Tag: Jeanette Nolan

Lux Radio Theater: Great Expectations (AWR0246)

Amazing World of Radio

We begin a series looking at radio performances by actors who played villains in the 1960s Batman TV series. This week, we focus on Barbara Rush, who was the guest villain in the Season 3 episode “Nora Clavicle and the Ladies’ Crime Club”.

For this week’s old time radio program, we bring you the Lux Radio Theatre adaptation of Great Expectations, in which Barbara Rush plays a featured role.

An eccentric and twisted elderly woman takes an interest in an orphaned boy. When he grows up, he receives an unexpected inheritance.

Starring: Rock Hudson as Pip; Barbara Rush as Estella; William Conrad; Jeanette Nolan; Alan Reed; Peter Votrian; Susan Seaforth; Christopher Cook; Parley Baer, Vivi Janis; James McCallion; Lillian Buyeff; Norman Field; Howard McNear; Leo Britt; Edward Marr

Original Radio Broadcast Date: October 12, 1954

We then discuss the controversial “Nora Clavicle and the Ladies’ Crime Club”.

Discussed: Podcast episode: To the Batpoles: Tying Ourselves in Knots.

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Twice Told Tale – The McCoy: Three Wayward Girls and Yours Truly Johnny Dollar: The Starlet Matter

Once again, we take a look at an old time radio script that was recycled. In this case, the script was a pilot for a new radio series, The McCoy, and then was reused as an episode of Yours Truly Johnny Dollar.

The McCoy is called in by an agent who fears that one of his clients, a promising actress, will be murdered. While they’re talking, a phone call comes in and they learn she was strangled to death.

Originating in Hollywood

Audition date: April 24, 1951

Starring: Howard Duff as The McCoy; Sidney Miller; Sheldon Leonard; Cathy Lewis; Ed Max; Barton Yarborough

Johnny is sent to Hollywood because an agent fears his starlet client is going to be murdered. Johnny finds she’s already been strangled to death.

Originating in Hollywood

Original Air Date: January 16, 1953

Starring: John Lund as Yours Truly Johnny Dollar; Sidney Miller; Raymond Burr; Dick Ryan; John McIntire; Vic Perrin; Virginia Gregg; Jeanette Nolan

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Join us again tomorrow for another detective drama from the Golden Age of Radio.

Radio’s Most Essential People: #51-#49

Previous: 54-52, 57-55, 60-58, 65-61, 70-6671-75, 76-80, 81-85, 86-90, 91-95, 96-100

51) Jeanette Nolan

Jeanette Nolan was a remarkable character actress over radio. Her friend True Boardman said Nolan was a remarkable actress who could play any female role from the Queen, to a widow, to a seductress. Her first major role was on Tarzan in the 1930s Nolan was best known for her old lady roles. Ironically enough, Nolan was in her 20s and 30s while playing most of these dowager roles. She helped to hold some of radio’s great shows together. Producer Norm Macdonnell used her as part of a stock company that appeared often on Gunsmoke, Fort Laramie,and the Adventures of Philip Marlowe. She also made frequent appearances on Yours Truly Johnny Dollar, Suspense, and the Cavalcade of America.

Howard Duff50) Howard Duff

Prior to 1946, Duff’s most memorable radio work may have been as an announcer for the Armed Forces Radio Service. To millions of American soldiers, he was Sergeant X, who hosted the AFRS Mystery Playhouse featuring some of the most notable detectives on radio. Little did Duff know he’d become one of the most famous radio detectives after the war. Duff remains radio’s definitive Sam Spade. During his four years on the program, the show was a radio hit and his sardonic, wise-cracking portrayal of Spade  remains one of radio’s most iconic performances. His status as Spade led to an appearance on the Burns and Allen show in which he played himself, but Gracie believed him to be Sam Spade, and hilarity ensued. In addition, a program featuring a fan of the program was launched and entitled Sara’s Private Capers. A combination of high cost, unjustified accusations of Communist activity against Duff, and justified accusations of Communist activists against Dashiell Hammett led to the end of Duff’s run.  Duff struggled to find radio work after this. He was given a pilot for another detective show called The McCoy that went nowhere. Still, Duff’s role as Spade endures as does his othe radio work.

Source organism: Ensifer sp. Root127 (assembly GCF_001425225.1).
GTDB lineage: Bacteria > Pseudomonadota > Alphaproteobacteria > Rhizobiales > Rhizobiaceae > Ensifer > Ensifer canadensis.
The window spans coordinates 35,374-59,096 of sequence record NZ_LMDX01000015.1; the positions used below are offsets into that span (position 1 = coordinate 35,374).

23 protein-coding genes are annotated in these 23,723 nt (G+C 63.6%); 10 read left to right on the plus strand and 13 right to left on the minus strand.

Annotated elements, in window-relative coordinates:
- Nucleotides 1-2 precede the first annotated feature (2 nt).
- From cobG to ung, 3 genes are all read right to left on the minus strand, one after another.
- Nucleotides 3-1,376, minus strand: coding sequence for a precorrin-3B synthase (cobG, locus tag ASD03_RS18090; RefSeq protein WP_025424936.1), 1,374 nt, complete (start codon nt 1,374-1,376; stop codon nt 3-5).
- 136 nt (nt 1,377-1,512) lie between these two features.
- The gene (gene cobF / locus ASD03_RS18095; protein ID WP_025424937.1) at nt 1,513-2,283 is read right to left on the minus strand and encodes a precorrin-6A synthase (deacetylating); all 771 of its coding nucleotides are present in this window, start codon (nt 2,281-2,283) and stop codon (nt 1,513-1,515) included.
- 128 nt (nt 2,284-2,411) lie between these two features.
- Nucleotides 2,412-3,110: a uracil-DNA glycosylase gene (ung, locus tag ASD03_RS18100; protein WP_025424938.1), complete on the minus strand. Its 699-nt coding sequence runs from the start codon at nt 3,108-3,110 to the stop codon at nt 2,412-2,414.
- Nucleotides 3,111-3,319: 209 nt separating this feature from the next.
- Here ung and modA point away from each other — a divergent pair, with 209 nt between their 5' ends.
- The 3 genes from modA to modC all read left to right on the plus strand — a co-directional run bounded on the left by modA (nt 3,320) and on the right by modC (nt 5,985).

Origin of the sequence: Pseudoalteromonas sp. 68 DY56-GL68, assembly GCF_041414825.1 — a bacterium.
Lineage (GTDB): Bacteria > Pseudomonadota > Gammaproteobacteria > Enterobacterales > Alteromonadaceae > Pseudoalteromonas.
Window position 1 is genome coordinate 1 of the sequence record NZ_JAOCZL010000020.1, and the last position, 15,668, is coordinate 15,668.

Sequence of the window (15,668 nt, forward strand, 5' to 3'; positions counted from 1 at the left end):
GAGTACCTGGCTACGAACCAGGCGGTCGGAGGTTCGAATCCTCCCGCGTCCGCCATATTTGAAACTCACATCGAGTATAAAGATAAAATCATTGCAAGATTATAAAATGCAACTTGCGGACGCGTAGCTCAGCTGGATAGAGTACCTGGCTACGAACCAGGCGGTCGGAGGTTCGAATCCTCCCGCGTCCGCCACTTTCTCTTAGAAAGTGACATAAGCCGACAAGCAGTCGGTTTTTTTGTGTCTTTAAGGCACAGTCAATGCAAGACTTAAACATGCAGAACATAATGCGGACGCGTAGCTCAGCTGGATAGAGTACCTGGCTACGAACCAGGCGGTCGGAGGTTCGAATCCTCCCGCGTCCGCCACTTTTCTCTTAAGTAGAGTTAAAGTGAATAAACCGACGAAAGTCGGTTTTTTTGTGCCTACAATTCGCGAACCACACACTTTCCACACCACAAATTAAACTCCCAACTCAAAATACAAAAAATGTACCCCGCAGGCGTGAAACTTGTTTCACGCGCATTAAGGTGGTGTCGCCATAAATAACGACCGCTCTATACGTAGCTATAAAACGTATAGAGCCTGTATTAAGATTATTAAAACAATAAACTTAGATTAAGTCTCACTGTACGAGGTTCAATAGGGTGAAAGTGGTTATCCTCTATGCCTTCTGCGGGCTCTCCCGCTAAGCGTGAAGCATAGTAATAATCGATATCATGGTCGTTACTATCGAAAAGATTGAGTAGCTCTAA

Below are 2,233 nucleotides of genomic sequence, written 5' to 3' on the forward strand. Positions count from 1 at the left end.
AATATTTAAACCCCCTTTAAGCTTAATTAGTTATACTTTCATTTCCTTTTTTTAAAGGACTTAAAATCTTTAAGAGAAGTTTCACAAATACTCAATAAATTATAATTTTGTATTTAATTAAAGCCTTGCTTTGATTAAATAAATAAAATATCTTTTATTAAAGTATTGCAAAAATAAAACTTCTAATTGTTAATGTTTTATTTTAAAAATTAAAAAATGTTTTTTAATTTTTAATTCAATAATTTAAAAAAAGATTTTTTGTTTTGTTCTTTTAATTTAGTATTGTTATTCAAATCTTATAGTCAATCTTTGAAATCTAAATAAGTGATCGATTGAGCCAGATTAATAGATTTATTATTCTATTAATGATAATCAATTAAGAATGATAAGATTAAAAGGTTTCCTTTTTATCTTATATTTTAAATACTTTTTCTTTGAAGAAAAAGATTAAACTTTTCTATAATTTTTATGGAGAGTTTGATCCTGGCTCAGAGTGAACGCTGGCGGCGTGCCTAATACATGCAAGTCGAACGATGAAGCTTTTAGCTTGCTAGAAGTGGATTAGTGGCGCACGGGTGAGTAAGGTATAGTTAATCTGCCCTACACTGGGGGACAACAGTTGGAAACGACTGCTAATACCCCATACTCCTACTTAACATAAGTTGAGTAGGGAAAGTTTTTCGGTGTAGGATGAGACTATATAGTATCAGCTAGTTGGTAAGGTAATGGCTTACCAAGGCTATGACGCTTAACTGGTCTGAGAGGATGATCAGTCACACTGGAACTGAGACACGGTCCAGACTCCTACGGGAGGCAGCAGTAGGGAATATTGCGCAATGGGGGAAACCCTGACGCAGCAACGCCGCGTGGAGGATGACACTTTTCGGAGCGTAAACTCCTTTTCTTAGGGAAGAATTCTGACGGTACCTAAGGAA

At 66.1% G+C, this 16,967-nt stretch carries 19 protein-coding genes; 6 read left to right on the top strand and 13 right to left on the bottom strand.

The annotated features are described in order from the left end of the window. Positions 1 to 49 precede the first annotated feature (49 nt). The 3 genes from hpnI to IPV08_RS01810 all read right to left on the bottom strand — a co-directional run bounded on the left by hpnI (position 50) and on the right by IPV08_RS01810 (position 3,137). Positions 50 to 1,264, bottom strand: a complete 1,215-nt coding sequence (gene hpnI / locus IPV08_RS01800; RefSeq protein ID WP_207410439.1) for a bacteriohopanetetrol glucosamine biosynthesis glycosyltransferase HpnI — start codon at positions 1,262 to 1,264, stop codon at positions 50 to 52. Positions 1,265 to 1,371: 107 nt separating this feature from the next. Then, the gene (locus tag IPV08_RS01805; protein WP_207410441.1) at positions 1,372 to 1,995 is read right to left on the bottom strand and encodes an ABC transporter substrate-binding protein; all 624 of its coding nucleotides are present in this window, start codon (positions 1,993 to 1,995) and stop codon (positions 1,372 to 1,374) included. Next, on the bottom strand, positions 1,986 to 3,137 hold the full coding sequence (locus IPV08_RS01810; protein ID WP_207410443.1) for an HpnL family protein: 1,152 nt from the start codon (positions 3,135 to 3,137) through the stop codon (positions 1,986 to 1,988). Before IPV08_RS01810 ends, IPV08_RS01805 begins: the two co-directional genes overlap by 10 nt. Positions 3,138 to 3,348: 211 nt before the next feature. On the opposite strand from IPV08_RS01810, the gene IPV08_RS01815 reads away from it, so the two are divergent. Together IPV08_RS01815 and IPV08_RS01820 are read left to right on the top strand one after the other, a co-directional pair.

49) Eve Arden-Eve Arden was not the first choice to play  the title role in Our Miss Brooks. The first attempt at the series featured Shirley Booth in the title role.  Luckily the role went to Arden, whose main claim to fame over radio had been a season spent co-starring on the Danny Kaye Show, though Arden had enjoyed a successful film career. However in Connie Brooks, a wise-cracking, occasionally clumsy, but very competent and beloved English teacher, Brooks found a defining character.  When Our Miss Brooks hit the air in 1948, it was the beginning of a radio megahit. To be certain, Arden wasn’t the only contributor. It’s hard to imagine the show succeeding without Gale Gordon as Osgood Conklin and other parts including  Dick Crenna as Walter Denton and Jane Morgan as Mrs. Davis. However, Arden was the key. She made Miss Brooks likable. She was assertive without being pushy. She was wise-cracking without being mean. Arden had plenty of help but she was the key to the whole enterprise.

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